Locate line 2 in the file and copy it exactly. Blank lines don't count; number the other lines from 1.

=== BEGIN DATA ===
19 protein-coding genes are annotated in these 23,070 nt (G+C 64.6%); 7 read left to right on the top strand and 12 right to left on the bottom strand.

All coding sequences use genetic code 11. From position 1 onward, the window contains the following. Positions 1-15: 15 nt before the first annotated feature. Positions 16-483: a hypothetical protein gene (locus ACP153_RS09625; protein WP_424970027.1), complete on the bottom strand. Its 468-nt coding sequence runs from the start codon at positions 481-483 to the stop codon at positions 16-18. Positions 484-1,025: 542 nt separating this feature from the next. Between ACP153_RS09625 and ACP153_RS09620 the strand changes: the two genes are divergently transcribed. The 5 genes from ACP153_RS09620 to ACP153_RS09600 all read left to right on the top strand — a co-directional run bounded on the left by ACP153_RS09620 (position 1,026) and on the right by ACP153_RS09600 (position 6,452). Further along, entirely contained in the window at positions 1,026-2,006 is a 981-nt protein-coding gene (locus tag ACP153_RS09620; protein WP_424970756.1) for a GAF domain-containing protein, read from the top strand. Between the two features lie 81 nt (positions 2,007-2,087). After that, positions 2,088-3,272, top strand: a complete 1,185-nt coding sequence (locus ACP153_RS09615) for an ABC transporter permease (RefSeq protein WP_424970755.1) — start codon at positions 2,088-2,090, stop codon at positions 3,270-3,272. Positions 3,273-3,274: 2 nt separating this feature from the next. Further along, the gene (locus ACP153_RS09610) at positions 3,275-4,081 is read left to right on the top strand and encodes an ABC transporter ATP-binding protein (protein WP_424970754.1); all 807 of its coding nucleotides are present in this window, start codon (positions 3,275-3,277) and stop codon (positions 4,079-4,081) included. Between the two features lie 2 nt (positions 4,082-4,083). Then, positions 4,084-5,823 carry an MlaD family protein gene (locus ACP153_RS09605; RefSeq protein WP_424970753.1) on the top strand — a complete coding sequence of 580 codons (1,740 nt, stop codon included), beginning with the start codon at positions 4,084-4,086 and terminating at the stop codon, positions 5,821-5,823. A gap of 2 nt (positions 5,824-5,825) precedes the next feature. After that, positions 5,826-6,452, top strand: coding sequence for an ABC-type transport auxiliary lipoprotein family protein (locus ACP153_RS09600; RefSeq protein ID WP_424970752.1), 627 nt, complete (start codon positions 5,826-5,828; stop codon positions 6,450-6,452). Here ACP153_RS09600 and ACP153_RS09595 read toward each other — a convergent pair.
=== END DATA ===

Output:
All coding sequences use genetic code 11. From position 1 onward, the window contains the following. Positions 1-15: 15 nt before the first annotated feature. Positions 16-483: a hypothetical protein gene (locus ACP153_RS09625; protein WP_424970027.1), complete on the bottom strand. Its 468-nt coding sequence runs from the start codon at positions 481-483 to the stop codon at positions 16-18. Positions 484-1,025: 542 nt separating this feature from the next. Between ACP153_RS09625 and ACP153_RS09620 the strand changes: the two genes are divergently transcribed. The 5 genes from ACP153_RS09620 to ACP153_RS09600 all read left to right on the top strand — a co-directional run bounded on the left by ACP153_RS09620 (position 1,026) and on the right by ACP153_RS09600 (position 6,452). Further along, entirely contained in the window at positions 1,026-2,006 is a 981-nt protein-coding gene (locus tag ACP153_RS09620; protein WP_424970756.1) for a GAF domain-containing protein, read from the top strand. Between the two features lie 81 nt (positions 2,007-2,087). After that, positions 2,088-3,272, top strand: a complete 1,185-nt coding sequence (locus ACP153_RS09615) for an ABC transporter permease (RefSeq protein WP_424970755.1) — start codon at positions 2,088-2,090, stop codon at positions 3,270-3,272. Positions 3,273-3,274: 2 nt separating this feature from the next. Further along, the gene (locus ACP153_RS09610) at positions 3,275-4,081 is read left to right on the top strand and encodes an ABC transporter ATP-binding protein (protein WP_424970754.1); all 807 of its coding nucleotides are present in this window, start codon (positions 3,275-3,277) and stop codon (positions 4,079-4,081) included. Between the two features lie 2 nt (positions 4,082-4,083). Then, positions 4,084-5,823 carry an MlaD family protein gene (locus ACP153_RS09605; RefSeq protein WP_424970753.1) on the top strand — a complete coding sequence of 580 codons (1,740 nt, stop codon included), beginning with the start codon at positions 4,084-4,086 and terminating at the stop codon, positions 5,821-5,823. A gap of 2 nt (positions 5,824-5,825) precedes the next feature. After that, positions 5,826-6,452, top strand: coding sequence for an ABC-type transport auxiliary lipoprotein family protein (locus ACP153_RS09600; RefSeq protein ID WP_424970752.1), 627 nt, complete (start codon positions 5,826-5,828; stop codon positions 6,450-6,452). Here ACP153_RS09600 and ACP153_RS09595 read toward each other — a convergent pair.